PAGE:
Does the “Pokerdome” need sanctioning/licensing from Nevada’s Gaming Contol Board?

That’s up to Mike Wilson, the Silver State’s incoming deputy attorney general, to decide.

He’s working on an opinion, but giving no indication of when it will be finished.

State gaming regulations require licensees to offer such amenities as 200 hotel rooms, a bar, a restaurant and a casino with 24-hour gambling.

The “Pokerdome” can’t possibly meet such requirements and lawyers are haggling with gamers to at least reach a compromise.

Lionel, Sawyer and Collins would have you believe the “concept” in their game of poker — the game that built this desert oasis — does not involve gambling.

“It’s simply a contest,” attorney Paul Larsen, a partner, told the Las Vegas Review-Journal.

“It’s very similar to Yu-Gi-Oh! contests,” he continued, referring to a children’s competitive card game.

If you buy that logic, I’ll sell you a South Seas island where you can create your own poker paradise for just $24.

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Two Rules to Beat IRS at Their Own Game

You have filed your taxes and IRS sends you a notice asking you to explain certain deductions — No Problem; IF you have followed the rules:

Rule #1 – The burden of proof of your deductions are on you.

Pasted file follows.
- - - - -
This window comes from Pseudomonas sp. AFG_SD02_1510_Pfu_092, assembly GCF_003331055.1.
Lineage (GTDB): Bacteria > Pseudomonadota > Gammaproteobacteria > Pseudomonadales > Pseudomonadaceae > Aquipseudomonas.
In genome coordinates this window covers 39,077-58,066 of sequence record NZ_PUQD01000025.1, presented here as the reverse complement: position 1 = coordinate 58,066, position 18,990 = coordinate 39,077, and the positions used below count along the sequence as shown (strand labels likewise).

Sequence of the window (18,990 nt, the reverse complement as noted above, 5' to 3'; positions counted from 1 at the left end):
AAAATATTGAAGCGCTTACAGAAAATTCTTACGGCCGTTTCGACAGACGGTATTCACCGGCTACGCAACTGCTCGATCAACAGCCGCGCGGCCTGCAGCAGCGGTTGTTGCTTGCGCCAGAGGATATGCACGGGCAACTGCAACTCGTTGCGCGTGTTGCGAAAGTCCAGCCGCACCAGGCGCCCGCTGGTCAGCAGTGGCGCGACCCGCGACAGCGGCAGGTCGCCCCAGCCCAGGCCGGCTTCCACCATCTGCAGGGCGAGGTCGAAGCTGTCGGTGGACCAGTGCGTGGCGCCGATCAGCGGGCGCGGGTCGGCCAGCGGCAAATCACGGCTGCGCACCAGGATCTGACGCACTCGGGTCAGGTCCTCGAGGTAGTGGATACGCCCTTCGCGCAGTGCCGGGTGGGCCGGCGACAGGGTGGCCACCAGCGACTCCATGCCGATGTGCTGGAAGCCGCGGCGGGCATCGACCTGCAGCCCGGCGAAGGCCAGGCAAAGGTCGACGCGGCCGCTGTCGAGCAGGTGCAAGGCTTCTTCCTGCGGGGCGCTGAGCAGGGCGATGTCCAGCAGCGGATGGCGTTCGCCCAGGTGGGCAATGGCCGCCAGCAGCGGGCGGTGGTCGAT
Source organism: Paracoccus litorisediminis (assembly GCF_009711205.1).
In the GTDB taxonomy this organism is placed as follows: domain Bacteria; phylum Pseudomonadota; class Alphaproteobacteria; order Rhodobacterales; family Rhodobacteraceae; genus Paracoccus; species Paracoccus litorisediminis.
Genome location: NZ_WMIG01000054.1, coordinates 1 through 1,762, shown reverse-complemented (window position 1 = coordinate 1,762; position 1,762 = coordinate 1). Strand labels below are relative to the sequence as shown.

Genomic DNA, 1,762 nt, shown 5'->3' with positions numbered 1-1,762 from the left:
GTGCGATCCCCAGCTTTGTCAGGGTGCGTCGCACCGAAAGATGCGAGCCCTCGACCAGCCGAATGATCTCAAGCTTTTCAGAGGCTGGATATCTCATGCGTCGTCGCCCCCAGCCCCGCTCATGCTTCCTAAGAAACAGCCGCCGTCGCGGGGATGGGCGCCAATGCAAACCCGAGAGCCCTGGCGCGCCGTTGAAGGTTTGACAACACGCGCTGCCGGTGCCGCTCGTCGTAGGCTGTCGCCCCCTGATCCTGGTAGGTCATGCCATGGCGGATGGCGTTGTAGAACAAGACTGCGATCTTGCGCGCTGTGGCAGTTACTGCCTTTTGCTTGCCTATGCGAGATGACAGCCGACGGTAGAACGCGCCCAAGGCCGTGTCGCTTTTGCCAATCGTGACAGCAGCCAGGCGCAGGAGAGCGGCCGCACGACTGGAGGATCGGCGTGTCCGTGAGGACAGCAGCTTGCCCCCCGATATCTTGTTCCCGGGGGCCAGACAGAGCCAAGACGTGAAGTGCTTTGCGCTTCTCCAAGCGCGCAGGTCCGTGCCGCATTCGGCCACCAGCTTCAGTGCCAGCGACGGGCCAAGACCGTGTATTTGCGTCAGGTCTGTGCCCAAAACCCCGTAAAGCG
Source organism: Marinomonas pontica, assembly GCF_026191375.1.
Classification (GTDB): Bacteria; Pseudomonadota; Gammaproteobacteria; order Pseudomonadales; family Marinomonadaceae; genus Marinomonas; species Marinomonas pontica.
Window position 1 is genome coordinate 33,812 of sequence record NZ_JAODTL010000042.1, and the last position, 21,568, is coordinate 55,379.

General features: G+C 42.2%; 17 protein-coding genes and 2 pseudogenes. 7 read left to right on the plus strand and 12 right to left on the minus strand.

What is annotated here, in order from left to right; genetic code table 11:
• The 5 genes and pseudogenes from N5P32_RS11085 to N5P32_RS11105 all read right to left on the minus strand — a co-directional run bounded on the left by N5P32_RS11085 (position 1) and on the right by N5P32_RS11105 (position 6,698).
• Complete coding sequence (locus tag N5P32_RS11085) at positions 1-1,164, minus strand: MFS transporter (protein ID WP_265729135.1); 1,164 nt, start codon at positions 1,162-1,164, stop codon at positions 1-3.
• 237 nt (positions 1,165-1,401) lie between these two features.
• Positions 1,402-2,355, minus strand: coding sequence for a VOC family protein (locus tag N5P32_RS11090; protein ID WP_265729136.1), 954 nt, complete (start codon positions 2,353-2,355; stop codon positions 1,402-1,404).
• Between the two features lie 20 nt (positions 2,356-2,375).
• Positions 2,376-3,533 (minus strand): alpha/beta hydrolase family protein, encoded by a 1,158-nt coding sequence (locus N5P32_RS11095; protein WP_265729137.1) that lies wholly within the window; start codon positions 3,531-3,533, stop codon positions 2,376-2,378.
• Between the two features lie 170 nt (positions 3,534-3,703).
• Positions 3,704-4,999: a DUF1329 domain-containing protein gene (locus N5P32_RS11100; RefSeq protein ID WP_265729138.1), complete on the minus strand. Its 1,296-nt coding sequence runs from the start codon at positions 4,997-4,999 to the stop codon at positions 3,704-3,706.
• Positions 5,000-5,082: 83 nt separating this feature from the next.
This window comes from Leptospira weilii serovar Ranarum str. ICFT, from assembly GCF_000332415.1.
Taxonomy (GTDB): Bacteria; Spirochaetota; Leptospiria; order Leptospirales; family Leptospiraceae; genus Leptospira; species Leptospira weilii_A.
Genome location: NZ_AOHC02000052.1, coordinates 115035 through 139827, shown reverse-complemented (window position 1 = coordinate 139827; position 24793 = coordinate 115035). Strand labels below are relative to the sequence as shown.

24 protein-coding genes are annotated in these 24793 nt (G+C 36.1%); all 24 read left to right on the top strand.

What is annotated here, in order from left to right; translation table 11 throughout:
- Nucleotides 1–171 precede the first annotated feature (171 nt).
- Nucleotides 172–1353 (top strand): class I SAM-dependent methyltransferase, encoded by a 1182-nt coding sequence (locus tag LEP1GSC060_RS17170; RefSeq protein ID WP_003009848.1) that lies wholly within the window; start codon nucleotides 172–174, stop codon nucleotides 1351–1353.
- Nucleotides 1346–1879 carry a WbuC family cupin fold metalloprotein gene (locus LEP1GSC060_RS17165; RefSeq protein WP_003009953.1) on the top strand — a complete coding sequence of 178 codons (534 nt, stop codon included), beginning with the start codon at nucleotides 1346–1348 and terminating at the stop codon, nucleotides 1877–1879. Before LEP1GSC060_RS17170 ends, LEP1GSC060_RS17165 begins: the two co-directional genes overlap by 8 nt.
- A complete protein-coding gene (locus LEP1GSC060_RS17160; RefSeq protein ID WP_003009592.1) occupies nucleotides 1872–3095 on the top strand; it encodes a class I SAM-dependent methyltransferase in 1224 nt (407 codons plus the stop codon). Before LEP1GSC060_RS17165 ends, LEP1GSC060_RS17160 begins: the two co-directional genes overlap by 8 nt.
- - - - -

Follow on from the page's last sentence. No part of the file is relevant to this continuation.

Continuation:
Rule #2 – If you keep good records with receipts, notes and invoices — you win!

Its that simple.

However, If your Tax Professional, or you have placed incorrect amounts on the tax return — and IRS ask for clarification — you may have a problem. How serious the problem becomes, depends on the “IRS Human’s” interpretation of how the error occurred. The “IRS Human” usually will request proof of your deductions. Of course, if you do not have proof and there is no evidence that the figures are anywhere near correct — you might be looking at a fraudulent return status.

It does not matter that your Tax Professional put the numbers on the tax return — What matters is that you signed the tax return.

The bottom line is; Do not allow Tax Professionals to put incorrect information on your tax return. You are responsible for YOUR return.